Carchedi, for instance, admits Keynesian measures can’t solve the inherent problems of capitalism, but then he goes on to argue we should fight for them anyway:
“The above should not be construed as if labour should be indifferent to state-induced capital-financed redistribution and/or investment policies. On the contrary, labour should strongly struggle for such policies. But this struggle should be carried out not from a Keynesian perspective but from the proper, Marxist, perspective.
The Keynesian approach considers Keynesian policies as a way to improve both labour’s conditions and capital’s condition, a way to counter or exit the slump. From the Marxist perspective, state-induced capital-financed distribution and/or investment policies need not be Keynesian, ie need not carry the ideological content attached to the word, the community of interests between the two fundamental classes. The Marxist perspective stresses (a) that these policies may improve labour’s lot but are impotent against the crisis-they can at most postpone it, and (b) the political potential of these policies. Through the struggle of labour for better living and working conditions, consciousness can arise and grow among workers that each time these policies are paid for by capital, capital is weakened both economically and politically, and that labour can exploit this to weaken the yoke of capital.”
This is silly on two points:
First, what, may I ask, is the political potential of a jobs guarantee? What is the political implication of fetishizing wage labor and the state? What does PSL’s demand for a jobs guarantee accomplish but to demand more unpaid labor time? From Marx, we know capital constantly reduces the living labor required for production of commodities, but capital does this solely with an eye toward increasing the aggregate unpaid labor time of the wage workers. At this point, state intervention is necessary to constantly increase employment (i.e., aggregate labor time). Keynesian-style measures are only meant to accomplish what capital cannot accomplish on its own today. These measures have the effect of extending the shelf life of capitalism much as Marx’s countervailing influences paralyze the falling rate of profit.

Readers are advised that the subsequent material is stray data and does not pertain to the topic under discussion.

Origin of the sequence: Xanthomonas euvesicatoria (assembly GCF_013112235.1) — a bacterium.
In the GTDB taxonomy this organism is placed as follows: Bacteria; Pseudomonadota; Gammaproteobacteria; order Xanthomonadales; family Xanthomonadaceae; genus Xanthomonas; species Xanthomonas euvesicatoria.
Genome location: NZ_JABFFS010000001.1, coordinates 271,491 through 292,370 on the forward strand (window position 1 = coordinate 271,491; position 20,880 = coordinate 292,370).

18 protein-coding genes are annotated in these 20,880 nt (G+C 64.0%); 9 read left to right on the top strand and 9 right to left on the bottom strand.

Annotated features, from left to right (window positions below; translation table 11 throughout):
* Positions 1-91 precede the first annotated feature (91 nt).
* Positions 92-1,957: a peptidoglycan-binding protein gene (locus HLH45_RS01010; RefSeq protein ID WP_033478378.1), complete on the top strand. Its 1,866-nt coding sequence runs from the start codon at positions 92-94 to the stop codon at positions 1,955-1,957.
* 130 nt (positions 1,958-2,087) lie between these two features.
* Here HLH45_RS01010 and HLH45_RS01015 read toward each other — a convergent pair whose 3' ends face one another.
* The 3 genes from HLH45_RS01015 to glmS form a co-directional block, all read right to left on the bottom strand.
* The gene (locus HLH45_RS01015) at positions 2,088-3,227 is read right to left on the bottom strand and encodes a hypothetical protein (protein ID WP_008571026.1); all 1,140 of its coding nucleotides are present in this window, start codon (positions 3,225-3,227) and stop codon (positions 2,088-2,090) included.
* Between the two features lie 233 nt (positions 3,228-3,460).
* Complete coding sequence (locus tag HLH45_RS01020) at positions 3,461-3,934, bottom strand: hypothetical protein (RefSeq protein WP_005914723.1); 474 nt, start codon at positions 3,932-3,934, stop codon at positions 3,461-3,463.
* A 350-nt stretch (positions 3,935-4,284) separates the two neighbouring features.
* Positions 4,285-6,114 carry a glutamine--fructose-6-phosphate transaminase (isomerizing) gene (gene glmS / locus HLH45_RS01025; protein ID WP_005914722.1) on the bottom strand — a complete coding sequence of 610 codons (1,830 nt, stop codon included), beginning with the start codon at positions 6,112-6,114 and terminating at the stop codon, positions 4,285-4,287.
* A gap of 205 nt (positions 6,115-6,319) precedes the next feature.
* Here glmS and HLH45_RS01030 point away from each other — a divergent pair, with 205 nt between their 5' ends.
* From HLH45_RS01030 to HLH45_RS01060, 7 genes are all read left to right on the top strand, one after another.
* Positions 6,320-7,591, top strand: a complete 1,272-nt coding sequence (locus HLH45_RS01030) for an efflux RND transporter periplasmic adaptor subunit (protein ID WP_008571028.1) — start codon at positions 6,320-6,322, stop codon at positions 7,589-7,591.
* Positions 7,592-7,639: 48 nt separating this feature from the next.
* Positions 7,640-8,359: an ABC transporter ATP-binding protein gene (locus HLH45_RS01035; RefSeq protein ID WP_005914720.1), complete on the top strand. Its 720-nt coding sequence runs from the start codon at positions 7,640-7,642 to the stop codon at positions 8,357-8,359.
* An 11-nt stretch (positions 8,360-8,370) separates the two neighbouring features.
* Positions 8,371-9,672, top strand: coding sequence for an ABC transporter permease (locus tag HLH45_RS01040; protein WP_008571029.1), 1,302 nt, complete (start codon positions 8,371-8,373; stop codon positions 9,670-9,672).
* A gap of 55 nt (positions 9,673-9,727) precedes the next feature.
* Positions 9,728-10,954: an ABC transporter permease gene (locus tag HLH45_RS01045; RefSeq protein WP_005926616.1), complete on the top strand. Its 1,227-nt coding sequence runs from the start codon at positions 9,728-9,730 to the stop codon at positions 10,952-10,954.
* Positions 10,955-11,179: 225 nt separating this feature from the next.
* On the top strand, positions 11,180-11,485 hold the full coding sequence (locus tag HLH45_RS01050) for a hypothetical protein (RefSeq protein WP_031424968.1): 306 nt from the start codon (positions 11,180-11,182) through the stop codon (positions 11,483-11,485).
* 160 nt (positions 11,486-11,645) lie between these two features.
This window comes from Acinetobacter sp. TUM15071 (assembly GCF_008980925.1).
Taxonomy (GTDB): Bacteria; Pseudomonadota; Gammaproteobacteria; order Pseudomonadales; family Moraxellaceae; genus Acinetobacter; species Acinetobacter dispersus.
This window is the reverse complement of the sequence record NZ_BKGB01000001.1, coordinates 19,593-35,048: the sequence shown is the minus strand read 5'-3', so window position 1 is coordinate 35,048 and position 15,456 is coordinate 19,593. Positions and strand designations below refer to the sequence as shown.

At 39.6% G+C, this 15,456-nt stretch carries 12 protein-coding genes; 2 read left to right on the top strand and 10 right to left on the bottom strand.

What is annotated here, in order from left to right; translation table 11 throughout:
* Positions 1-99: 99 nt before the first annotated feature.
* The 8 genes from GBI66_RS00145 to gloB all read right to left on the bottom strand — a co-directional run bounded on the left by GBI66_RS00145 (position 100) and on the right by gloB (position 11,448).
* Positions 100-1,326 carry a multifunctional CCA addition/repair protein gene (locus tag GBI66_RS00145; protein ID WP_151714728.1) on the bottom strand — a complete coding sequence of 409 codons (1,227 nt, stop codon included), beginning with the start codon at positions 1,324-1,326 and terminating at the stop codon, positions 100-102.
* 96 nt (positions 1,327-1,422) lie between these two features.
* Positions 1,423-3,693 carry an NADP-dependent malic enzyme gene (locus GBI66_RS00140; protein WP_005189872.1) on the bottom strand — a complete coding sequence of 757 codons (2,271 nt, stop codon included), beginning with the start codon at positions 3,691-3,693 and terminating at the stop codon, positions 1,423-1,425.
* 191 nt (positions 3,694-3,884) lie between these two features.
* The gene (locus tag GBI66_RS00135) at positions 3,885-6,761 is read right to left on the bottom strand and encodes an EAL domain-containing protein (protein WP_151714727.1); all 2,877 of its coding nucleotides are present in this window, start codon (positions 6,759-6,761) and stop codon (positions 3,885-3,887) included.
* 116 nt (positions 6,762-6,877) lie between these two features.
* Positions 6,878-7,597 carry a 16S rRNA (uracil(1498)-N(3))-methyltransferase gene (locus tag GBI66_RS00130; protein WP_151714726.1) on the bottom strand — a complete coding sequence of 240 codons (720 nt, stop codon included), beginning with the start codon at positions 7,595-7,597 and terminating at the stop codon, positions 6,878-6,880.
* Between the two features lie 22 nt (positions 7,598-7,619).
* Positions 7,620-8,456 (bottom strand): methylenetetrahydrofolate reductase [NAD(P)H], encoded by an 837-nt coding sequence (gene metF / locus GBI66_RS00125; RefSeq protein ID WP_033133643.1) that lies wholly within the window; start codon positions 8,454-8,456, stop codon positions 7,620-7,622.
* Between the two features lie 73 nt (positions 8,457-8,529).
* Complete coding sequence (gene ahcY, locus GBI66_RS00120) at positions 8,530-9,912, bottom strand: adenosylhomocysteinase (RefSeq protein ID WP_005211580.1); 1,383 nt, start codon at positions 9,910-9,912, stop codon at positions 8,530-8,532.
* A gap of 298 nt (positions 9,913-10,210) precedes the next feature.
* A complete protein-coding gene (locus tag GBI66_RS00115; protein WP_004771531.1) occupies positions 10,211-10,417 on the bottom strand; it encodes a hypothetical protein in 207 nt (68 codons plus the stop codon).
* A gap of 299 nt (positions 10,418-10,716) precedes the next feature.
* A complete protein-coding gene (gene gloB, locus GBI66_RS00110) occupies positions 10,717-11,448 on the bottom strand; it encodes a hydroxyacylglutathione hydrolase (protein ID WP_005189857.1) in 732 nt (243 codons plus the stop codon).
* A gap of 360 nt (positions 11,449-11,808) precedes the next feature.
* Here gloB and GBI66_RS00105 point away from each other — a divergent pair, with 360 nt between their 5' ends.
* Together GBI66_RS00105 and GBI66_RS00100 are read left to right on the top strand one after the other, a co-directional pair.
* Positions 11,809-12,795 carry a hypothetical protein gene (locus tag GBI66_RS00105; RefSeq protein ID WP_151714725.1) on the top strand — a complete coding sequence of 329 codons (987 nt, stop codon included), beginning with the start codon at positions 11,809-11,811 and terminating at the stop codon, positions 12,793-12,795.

Second, contrary to Carchedi, this does not mean Keynesian policies don’t work — just the opposite: Keynesian policies have worked wonderfully. Amazingly, we have now gone more than eighty years without a significant replay of the Great Depression — something that would have been unthinkable to most Marxist living in Marx’s time. This is entirely due to Keynesian measures through which the state manages the production of surplus value.
But is this what Marxists want right now? To extend the lifespan of capitalism? Are these the sorts of policies they need in their platforms? Based on labor theory of value, do Marxists have any measures of their own to address poverty that do not rely on employing the existing state to increase the unpaid labor of the working class?
Why haven’t Marxists economists been able to come up with any original ideas based on labor theory to support the various parties out there? Marxists rightly point out the poverty is endemic to the capitalist mode of production. And they rightly point out that this tendency can only be abolished with the abolition of capitalism. But they offer no steps that get us to this ultimate goal and instead support policies that only push communism further off into the future.
If our only fix for poverty is food stamp socialism, we will never get to communism. I think Marxists economist should be confronted on this — only by forcing them to respond will they change their behavior. If you can confront Sanders for his failures around #blacklivesmatter, we can certainly confront Kliman, Harvey, Carchedi et al.